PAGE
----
Quite a few major websites (as well as a large number of not so major ones) will be rendered unusable in the next version of Google Chrome, set to be released on October 16, when Google deprecates its trust for security certificates issued by Symantec. This is big news when it comes to marketing and SEO, but unfortunately many marketers have not been focused on this upcoming change and what it means to them and their businesses - and this lack of attention will have dire consequences for those who are affected. What is happening with the Chrome 70 update? When I talk with other marketers about search engine optimization, it seems like the vast majority are focused on keywords and where they rank in the search engine results pages (SERPs).
Would you tell someone you didn’t trust your biggest secret? How about loan them money? No matter how trusting you are, I’d bet money you’d think twice about doing either of these things -- and most consumers would too. Data security, whether it be financial or otherwise, is more important now than ever. Not only are there more attempted and successful breaches as time passes, but the public is becoming more and more aware of their need to protect themselves especially when it comes to the websites they use. With GDPR now in full force, many marketers are paying increased attention to what and how they control their website privacy and security for users - especially because there can be legal (and in turn, financial) consequences. In wake of this, worldwide cybersecurity spending is expected to reach $96 billion in 2018, but, there are plenty of quick and less expensive updates you can make to your site right now to help improve your security and protect your site visitors.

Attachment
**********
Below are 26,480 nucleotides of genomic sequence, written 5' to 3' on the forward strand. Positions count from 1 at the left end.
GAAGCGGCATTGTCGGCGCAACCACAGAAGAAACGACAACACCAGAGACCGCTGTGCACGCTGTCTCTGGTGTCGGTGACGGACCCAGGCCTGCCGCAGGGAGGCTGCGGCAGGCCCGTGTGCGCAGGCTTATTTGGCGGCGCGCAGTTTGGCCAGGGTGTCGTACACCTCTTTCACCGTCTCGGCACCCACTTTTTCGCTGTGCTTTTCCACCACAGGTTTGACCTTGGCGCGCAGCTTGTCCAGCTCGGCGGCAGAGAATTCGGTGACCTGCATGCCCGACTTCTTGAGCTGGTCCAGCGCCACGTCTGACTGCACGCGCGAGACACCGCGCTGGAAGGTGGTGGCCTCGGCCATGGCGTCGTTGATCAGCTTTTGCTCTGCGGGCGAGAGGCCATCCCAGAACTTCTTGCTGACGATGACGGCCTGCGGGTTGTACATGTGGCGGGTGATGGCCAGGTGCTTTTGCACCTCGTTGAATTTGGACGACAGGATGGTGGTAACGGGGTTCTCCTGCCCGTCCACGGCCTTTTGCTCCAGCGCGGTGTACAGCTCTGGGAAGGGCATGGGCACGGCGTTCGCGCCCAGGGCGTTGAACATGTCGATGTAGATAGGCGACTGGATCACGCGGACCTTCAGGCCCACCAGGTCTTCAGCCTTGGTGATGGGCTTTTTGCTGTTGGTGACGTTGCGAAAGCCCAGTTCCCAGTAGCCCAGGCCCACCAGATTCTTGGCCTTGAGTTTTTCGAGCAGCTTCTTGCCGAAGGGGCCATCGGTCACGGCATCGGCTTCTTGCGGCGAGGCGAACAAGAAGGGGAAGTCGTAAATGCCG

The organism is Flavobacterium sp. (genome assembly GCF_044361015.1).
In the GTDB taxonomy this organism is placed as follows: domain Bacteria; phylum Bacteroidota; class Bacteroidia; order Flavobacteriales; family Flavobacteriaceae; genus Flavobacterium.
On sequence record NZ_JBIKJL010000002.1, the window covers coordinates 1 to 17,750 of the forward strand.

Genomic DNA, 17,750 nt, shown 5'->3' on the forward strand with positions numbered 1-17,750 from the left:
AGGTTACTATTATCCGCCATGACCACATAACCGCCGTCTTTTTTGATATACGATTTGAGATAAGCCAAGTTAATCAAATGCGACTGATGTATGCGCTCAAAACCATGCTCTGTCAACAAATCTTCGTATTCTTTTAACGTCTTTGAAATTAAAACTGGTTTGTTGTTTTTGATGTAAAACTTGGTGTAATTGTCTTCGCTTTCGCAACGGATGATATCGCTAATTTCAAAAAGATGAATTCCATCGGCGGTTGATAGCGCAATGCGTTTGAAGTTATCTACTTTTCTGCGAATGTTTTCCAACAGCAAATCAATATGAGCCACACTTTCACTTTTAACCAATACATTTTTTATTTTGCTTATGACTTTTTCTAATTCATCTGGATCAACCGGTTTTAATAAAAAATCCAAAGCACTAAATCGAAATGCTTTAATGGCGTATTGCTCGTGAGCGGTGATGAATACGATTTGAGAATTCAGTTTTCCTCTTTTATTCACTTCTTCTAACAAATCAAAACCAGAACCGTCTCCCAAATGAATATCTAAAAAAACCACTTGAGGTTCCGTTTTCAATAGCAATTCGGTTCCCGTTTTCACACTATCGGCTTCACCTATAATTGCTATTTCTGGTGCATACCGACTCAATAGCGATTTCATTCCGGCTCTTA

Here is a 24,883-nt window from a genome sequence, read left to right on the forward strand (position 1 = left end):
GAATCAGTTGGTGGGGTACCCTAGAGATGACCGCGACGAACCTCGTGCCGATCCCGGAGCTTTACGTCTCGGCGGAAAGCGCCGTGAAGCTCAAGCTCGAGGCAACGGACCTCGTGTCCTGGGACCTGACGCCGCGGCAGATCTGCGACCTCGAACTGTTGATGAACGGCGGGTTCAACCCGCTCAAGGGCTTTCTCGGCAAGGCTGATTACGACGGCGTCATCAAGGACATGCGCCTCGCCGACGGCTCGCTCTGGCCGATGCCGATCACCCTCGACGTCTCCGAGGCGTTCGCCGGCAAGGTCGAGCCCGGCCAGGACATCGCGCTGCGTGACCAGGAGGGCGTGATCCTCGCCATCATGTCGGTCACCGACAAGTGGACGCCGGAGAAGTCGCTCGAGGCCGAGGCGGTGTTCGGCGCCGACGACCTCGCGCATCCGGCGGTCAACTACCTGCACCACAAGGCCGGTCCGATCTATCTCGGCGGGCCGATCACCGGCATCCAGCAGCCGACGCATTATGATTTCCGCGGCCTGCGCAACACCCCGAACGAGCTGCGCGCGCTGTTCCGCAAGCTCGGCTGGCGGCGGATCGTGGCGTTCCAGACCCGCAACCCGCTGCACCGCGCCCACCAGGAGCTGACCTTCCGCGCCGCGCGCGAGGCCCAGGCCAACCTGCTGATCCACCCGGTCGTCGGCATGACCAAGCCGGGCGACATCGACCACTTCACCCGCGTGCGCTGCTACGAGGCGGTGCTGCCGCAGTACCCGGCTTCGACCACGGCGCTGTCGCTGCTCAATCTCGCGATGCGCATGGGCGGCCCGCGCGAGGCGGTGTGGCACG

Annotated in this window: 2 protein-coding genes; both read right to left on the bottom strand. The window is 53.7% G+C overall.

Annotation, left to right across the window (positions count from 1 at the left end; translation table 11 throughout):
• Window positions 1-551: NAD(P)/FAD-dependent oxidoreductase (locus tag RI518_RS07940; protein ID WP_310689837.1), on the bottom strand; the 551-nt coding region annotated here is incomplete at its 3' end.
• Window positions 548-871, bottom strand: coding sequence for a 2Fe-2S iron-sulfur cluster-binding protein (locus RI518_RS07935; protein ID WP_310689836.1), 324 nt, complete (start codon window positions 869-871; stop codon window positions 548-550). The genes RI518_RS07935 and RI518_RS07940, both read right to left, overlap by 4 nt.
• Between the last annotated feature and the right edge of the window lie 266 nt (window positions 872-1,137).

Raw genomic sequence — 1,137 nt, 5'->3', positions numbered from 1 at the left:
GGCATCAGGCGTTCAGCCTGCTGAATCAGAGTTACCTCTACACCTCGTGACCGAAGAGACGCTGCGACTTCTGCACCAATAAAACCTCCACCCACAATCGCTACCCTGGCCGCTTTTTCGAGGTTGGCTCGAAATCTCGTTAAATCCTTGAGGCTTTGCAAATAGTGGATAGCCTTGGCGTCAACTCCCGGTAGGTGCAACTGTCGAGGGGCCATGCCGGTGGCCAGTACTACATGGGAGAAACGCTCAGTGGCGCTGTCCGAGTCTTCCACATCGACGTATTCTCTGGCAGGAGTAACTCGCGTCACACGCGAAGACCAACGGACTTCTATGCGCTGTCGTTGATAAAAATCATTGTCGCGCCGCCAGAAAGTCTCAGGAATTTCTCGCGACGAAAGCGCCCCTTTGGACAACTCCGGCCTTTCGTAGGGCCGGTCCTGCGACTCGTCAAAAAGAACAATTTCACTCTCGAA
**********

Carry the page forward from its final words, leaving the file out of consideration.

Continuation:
I’ve been doing a lot of research into SSL lately. First off it stands for Secure Sockets Layer, but it’s more commonly known as the ‘s’ after the ‘http’ in many website URLs. You can see ours if you look at your browser right now. SSL isn’t anything new. Google announced it back in 2014, and since then, many sites have begun using it on their websites, protecting their users’ information. At the time, it wasn’t a huge ranking factor (it affected fewer than 1% of global queries).
From enhanced security to a boost in search rankings, installing an SSL certificate certainly has its benefits, but I wouldn't say that it's a no-brainer just yet. While we are already seeing the internet move to a more secure landscape, the number of HTTPS websites rising, and HubSpot has introduced a free standard SSL certificate with every site on their website platform, there are still very few websites using it compared to those that aren't.